(b) Cluster C2b composed by two-mica granites with low-radon production—Group III
The variances explained by C2b cluster (Figure 10b) are just higher for radon production potential (R2 = 0.906), moderate for radon contamination in groundwater (R2 = 0.613) and lower for hydrosphere compartment (R2 = 0.269). The relationship between radon contamination groundwater and exogenous latent variables (MT, G, M, D, and A) was described in line 7 of Table 3.
The line 8 of Table 3 expresses the influence of exogenous latent variables D, PRN, and A on hydrosphere compartment (HC). The influence of exogenous latent variables PRN, M, D, HC, and A on groundwater radon contamination (RN) is portrayed in line 9 of Table 3.
The most critical measured values in latent variable geochemistry are thorium contents (Th; w = 0.990), While for latent variable hydrosphere compartment is the pH conditions (w = 0.878). The radon production potential has a more significant positive effect (w = 0.268) on radon contamination in groundwater than the remaining latent variables (Figure 10b). By contrast, the hydrosphere compartment has a remarkable negative effect (w = −0.673) on the endogenous latent variable RN. When measured scores (Equation (2)) of latent variable radon contamination in groundwater are compared to corresponding predicted scores (Equation (3)), the following relationship is obtained RNp = 0.613 RNm, which mean some deviation of measured and predicted scores. Additionally, all hypothesized path relationships are statistically significant except for the standardized path coefficient between altitude and radon contamination in groundwater because its normalized path coefficient (pc = −0.096) is lower than 0.1. Overall, the PLS results for cluster C2b outcome some reliability to the model because coefficients of determination are lower to high (>0.2) and path coefficients with their signs expose some impacts of exogenous on endogenous latent variables (this issue will be discussed further in Section 5). The radon activity in drinking water ranges from 116 to 1521 Bq·L−1, associated with high-uranium contents, reaching approximately from 5 to 14 ppm (Table 4).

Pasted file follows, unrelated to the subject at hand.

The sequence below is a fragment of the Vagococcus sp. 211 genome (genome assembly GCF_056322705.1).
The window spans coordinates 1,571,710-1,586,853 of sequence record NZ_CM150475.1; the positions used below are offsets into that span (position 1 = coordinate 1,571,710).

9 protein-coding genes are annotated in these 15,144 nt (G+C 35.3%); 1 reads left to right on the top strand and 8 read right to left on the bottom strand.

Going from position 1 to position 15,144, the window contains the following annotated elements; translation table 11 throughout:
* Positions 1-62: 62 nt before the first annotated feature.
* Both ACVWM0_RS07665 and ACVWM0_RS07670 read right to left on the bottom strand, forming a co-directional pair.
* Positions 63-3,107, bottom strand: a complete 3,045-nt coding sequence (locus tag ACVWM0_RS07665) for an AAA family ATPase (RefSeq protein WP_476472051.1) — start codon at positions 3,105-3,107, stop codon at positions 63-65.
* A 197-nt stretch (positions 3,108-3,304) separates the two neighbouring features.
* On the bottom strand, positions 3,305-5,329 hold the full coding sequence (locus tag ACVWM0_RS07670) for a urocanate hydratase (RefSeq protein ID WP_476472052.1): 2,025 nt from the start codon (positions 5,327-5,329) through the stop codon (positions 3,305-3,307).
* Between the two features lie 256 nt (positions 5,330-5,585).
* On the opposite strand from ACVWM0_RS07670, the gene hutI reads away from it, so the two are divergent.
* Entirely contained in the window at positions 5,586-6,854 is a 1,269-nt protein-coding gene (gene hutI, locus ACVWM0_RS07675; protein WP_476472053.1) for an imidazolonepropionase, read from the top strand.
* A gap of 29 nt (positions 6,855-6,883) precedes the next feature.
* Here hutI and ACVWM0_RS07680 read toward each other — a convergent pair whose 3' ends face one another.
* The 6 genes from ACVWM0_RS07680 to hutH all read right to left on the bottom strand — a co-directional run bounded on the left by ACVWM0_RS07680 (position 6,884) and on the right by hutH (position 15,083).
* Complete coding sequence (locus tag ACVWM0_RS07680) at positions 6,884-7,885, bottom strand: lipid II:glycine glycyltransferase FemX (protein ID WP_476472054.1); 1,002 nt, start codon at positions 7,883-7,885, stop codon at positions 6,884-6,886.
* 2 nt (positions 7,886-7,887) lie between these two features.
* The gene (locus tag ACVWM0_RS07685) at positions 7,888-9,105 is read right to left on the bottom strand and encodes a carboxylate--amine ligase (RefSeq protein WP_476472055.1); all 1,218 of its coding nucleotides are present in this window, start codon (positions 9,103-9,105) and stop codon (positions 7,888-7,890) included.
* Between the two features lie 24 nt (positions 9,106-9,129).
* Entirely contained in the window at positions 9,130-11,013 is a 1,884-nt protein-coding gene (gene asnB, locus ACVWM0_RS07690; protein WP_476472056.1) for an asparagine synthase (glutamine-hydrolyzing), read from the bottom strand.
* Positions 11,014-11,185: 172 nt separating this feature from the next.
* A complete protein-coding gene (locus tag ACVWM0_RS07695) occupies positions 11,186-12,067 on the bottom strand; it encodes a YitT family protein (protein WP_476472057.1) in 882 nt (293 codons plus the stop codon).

(c) Cluster C2c composed by two-mica granites with high-radon production—Group IV
The PLS-PM model for cluster C2c (Figure 10c) displays higher variances for radon production potential (R2 = 0.804), moderate for hydrosphere compartment (R2 = 0.758) and lower for radon contamination in groundwater (R2 = 0.230). The direct influence between endogenous latent variable radon contamination in groundwater and exogenous latent variables (MT, G, M, D, and A) is expressed in line 10 of Table 3. On the other hand, line 11 of Table 3 applies to the relationship between exogenous latent variables D, PRN, and A on the hydrosphere compartment (H).
As the coefficient of determination for the endogenous latent variable RN is less than 0.25, the equation that expresses the direct impact was not developed (Figure 10c). The essential measured values (w > 0.5) in latent variable geochemistry are thorium and uranium contents (w = 0.636 and w = 0.666, respectively), whereas for latent variable hydrosphere compartment the most measured variable is the electric conductivity (w = 0.815; Figure 10c). The hydrosphere compartment has a significant positive effect (w = 0.828), and the radon production potential has an insignificant negative effect (w = −0.018) on radon contamination in groundwater (Figure 10c).